identify objects and understand spatial relationships (where one's body is compared
to objects around the person). The parietal lobe is also involved in interpreting pain
and touch in the body.
Occipital lobe ~ The occipital lobe is the back part of the brain that is involved with
Temporal lobe ~ The sides of the brain, these temporal lobes are involved in
memory, speech, and sense of smell.
o Sudden numbness or weakness of face, arm or leg
especially on one side of the body
o Sudden confusion, trouble speaking or
o Sudden trouble seeing in one or both eyes
o Sudden trouble walking, dizziness, loss of balance
o Sudden severe headache with no known cause
Neurologic symptoms of occluded
vessels will vary depending on location
Vessels typically effected and an
overview of possible symptoms
Middle cerebral artery
Anterior cerebral artery
Posterior cerebral artery
Aphasia, visual field defects, hemi
paresis, hemiplegia, hemi sensory
loss, inattention, apraxia.
Diplopia, dysarthria, ataxia, poor
motor coordination, vertigo,
Personality changes, confusion,
weakness usually> distally,
Cortical blindness, dyslexia, visual
field defects if occipital.
Altered level of consciousness,
American Heart Association’s
7 “D’s” of Stroke Care
Detection, early recognition of the signs and symptoms and determination of onset time.
If the patient awakened with signs and symptoms of a stroke, the onset time is
considered the last time he was seen awake without them.
Dispatch, rapidly getting the patient emergency medical care.
Delivery, transporting him to the nearest stroke center or a hospital capable of following
the latest stroke guidelines.
Door, rapid triage in the ED.
Data, documenting or collecting information about the patient's history, lab work,
imaging studies, examinations, physical assessments, and time of onset of signs and
symptoms. Needs to undergo a noncontrast computed tomography (CT) scan of the brain
within 25 minutes of arrival at the ED, and it must be interpreted within 45 minutes of
arrival to determine if an acute ischemic stroke occurred.
Decision, answering the inclusion and exclusion criteria for t-PA therapy and reviewing
treatment options with the patient and family.
Drug, starting t-PA treatment within 3 hours of onset of symptoms if all conditions are
met; Nursing care at the door.
Lab work: Complete blood cell count, glucose
and electrolyte levels, renal and liver function
studies, prothrombin and partial thromboplastin
times, and cardiac biomarkers
CT of brain (w/angiography IF indicated and
does not delay administration of t-PA)
CT of brain with angiography
Timing is critical!!
Three (3) hour window of time to receive
acute treatment for ischemic stroke.
ED Ischemic stroke pathway:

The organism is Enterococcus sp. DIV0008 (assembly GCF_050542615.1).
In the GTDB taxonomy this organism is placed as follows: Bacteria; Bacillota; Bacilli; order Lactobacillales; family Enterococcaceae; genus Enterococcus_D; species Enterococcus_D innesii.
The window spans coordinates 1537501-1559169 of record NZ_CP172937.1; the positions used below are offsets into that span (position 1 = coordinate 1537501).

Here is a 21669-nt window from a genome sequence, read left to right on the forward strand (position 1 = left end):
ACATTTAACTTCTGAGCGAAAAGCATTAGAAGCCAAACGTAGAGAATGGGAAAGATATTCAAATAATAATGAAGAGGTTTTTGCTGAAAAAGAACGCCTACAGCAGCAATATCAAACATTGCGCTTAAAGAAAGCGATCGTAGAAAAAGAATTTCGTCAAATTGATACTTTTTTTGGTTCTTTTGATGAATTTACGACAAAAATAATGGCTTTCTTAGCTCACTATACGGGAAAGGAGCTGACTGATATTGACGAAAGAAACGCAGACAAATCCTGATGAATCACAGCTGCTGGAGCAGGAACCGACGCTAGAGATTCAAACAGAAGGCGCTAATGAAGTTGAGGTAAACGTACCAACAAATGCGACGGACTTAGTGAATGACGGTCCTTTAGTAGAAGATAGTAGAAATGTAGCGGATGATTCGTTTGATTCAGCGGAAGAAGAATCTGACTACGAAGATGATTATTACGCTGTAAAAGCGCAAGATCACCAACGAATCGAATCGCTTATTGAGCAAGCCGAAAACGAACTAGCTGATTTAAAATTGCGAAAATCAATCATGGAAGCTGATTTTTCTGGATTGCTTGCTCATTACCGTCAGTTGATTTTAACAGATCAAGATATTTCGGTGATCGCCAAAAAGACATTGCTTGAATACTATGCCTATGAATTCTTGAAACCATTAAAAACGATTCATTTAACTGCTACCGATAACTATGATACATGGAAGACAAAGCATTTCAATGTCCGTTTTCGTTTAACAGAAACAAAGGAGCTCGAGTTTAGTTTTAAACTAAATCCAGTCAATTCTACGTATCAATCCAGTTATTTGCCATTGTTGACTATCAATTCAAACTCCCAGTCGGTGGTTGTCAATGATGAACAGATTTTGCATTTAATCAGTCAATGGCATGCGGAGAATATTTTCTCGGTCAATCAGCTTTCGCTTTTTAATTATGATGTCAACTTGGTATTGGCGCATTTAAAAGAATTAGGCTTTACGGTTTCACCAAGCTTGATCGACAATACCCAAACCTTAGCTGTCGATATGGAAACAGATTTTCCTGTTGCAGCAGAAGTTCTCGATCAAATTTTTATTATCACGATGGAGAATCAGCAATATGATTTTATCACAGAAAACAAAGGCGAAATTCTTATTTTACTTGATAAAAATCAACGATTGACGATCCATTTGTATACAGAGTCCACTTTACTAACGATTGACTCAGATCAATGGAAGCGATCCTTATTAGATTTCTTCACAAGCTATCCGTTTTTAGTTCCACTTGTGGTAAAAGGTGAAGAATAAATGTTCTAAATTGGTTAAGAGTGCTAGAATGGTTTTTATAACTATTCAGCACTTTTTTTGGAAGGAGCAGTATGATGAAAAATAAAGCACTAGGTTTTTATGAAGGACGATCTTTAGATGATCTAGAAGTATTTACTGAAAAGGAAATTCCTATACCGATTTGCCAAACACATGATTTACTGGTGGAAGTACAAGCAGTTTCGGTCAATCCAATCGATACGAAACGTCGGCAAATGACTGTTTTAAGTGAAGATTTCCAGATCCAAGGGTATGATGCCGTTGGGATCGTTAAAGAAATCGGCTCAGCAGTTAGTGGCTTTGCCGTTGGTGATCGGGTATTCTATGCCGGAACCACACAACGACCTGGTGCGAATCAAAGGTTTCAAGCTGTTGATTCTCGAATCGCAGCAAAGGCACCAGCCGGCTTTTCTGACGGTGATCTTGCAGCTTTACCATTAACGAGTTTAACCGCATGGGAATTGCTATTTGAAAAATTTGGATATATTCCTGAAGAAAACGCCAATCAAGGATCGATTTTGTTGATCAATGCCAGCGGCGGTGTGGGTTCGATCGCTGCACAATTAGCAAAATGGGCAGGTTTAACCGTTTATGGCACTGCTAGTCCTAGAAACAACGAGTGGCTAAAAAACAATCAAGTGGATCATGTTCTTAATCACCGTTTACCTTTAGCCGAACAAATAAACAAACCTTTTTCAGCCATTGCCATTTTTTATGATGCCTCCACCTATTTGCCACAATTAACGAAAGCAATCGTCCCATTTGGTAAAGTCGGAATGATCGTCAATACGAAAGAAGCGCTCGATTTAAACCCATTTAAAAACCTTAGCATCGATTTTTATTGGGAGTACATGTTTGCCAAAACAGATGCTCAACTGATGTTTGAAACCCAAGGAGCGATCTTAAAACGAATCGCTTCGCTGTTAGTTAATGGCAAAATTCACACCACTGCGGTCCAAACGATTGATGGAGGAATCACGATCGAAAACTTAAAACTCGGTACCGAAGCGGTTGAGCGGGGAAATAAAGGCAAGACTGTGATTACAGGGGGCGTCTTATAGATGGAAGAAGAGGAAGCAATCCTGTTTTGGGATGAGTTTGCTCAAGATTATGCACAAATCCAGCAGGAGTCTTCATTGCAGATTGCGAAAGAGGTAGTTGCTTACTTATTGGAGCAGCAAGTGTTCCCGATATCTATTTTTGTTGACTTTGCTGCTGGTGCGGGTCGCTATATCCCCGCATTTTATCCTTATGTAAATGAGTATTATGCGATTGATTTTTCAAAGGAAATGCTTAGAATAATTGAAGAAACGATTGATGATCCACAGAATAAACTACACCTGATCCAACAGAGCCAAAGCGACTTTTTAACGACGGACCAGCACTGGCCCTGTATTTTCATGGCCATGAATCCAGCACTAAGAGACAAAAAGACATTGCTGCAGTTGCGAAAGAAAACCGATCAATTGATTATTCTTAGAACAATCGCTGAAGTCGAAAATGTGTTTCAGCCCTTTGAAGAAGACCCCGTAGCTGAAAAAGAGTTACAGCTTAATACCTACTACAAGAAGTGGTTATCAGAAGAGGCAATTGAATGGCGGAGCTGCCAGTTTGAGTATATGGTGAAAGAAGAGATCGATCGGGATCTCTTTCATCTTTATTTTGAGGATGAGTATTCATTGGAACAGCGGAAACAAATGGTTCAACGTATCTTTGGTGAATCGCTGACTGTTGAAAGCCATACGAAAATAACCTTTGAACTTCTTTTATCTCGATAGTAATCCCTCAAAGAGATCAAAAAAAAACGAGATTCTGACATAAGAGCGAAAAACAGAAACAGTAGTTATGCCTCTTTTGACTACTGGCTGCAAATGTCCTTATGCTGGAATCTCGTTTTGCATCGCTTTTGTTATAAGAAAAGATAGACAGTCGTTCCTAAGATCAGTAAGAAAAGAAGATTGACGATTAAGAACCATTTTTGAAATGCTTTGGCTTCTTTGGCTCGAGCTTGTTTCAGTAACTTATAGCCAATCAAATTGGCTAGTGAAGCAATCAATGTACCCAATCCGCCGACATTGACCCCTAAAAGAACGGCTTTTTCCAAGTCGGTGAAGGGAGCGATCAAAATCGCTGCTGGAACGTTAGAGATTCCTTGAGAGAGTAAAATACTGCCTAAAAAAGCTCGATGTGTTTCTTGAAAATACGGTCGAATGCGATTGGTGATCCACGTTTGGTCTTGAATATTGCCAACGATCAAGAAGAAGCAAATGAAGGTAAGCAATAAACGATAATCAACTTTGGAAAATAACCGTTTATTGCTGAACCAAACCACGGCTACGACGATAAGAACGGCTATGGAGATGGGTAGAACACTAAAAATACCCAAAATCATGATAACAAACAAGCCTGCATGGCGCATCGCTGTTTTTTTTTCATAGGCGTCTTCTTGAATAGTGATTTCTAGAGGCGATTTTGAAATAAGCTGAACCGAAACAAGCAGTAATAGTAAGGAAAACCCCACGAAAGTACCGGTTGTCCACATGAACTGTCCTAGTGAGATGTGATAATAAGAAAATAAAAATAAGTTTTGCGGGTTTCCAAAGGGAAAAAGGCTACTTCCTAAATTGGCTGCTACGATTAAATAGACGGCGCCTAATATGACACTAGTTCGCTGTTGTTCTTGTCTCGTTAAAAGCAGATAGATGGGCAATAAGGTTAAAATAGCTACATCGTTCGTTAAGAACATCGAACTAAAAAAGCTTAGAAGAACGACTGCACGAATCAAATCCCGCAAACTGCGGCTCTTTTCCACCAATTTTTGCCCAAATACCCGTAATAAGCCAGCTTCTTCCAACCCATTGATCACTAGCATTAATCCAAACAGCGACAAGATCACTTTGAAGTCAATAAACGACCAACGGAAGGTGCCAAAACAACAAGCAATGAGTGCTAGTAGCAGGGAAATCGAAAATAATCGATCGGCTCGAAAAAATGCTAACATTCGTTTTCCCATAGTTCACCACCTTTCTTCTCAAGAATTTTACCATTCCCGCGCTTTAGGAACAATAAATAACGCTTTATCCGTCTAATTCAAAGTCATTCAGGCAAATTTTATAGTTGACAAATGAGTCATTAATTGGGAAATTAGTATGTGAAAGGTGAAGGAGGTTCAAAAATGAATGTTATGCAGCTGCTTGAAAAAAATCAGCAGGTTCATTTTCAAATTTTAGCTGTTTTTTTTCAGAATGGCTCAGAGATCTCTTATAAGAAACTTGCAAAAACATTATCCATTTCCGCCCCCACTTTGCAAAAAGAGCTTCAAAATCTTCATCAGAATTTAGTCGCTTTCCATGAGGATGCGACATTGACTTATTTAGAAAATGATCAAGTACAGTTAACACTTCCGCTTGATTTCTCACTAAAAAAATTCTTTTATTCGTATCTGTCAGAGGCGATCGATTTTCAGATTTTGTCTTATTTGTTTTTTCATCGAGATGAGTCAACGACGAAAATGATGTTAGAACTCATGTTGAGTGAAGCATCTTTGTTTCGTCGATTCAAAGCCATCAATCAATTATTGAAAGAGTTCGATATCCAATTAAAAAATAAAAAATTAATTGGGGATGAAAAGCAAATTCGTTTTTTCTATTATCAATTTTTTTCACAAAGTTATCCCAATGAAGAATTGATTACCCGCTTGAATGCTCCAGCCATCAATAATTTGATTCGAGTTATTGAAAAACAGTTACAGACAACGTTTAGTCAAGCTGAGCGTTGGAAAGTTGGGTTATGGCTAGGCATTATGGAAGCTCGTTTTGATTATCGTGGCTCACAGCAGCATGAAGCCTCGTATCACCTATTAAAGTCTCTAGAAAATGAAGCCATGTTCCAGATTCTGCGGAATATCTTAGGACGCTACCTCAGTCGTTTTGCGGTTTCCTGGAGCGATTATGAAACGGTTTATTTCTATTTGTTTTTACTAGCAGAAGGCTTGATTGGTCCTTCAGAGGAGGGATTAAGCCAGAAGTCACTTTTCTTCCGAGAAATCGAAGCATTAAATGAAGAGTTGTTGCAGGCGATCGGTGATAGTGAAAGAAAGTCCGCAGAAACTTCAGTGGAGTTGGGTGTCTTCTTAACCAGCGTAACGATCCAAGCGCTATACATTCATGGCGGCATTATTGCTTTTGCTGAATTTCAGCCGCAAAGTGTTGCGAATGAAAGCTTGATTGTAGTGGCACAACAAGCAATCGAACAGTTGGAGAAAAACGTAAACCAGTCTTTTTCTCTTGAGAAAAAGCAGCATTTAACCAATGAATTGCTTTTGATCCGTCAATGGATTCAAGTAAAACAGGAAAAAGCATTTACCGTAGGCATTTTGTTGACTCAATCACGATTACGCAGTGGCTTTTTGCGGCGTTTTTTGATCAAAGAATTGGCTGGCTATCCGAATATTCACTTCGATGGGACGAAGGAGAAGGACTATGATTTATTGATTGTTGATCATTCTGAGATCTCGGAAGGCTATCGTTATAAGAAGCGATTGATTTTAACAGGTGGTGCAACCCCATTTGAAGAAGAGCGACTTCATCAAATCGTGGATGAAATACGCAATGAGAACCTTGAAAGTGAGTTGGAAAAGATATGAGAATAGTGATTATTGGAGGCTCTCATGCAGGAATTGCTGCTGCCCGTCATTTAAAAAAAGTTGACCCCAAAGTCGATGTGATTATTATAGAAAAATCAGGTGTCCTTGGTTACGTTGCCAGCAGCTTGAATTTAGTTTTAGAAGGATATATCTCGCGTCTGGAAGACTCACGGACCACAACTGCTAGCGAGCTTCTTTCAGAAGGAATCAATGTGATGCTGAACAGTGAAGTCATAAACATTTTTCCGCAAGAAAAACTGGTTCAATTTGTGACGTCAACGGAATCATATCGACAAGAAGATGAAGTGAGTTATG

t-PA (Tissue Plasminogen Activator)
Inclusion / Exclusion Criteria
Clinical diagnosis of stroke
Age 18 or older
Time of stroke onset (i.e. last time pt witnessed to be well) < 3 hours
BP Systolic <= 185, diastolic <= 110 (can receive 1-3 doses of BP agent for control)
Pro time <= 15 seconds or INR <= 1.7
Platelet count >= 100,000
Blood Glucose => 50 and <= 400 mg/dl
Minor stroke or rapidly resolving stroke
Seizure at onset of stroke
Heparin treatment during the past 48 hours with an elevated PTT
Evidence of acute myocardial infarction
Exclusion Criteria (Relative Contraindications):
History of prior intracranial hemorrhage, neoplasm, AVM or aneurysm
Major surgical procedures within 14 days
Stroke or serious head injury within 3 months
Gastrointestinal or urinary bleeding within last 21 days
Lactation or Pregnancy within 30 days
Modified from NINDS criteria
t-PA dose and administration
Tissue Plasminogen Activator (t-PA)
Drug class = Fibrinolytic used to treat acute ischemic
stroke. Clot-specific binding to fibrin-bound plasminogen
allowing conversion to plasmin, which digests the fibrin.
Onset of action occurs in 60-90 minutes.
LOADING dose = 0.09 mg/kg IV push over 1 minute (dose
not to exceed 9 mg)
INFUSION dose = 0.81 mg/kg IV infusion over 1 hour (dose
not to exceed 81 mg)
Post-thrombolytic order set
Key issues: ASA, heparin, Coumadin
contraindicated up to 24 hrs. after t-PA
NPO until swallow evaluated
Assess for changes in neuro status that may
indicate post t-PA complication of bleeding
Assess any other abnormal bleeding
Stroke Patient Placement
Patient placement is planned with use of
designated stroke unit beds unless other
factors determine otherwise
After t-PA, patients are monitored in CICU
18-24 hrs (or SCU). If stable, they are then
transferred to P3CD (R4, if tele needed)
If you think someone may be having a stroke, act F.A.S.T. and do this
FACE Ask the person to smile.
Does one side of the face droop?
ARMS Ask the person to raise both arms.
Does one arm drift downward?
SPEECH Ask the person to repeat a simple sentence.
Are the words slurred? Can he/she repeat the sentence correctly?
TIME If the person shows any of these symptoms, time is
Call 911 or get to the hospital fast. Brain cells are dying.
TIME LOST IS BRAIN LOST!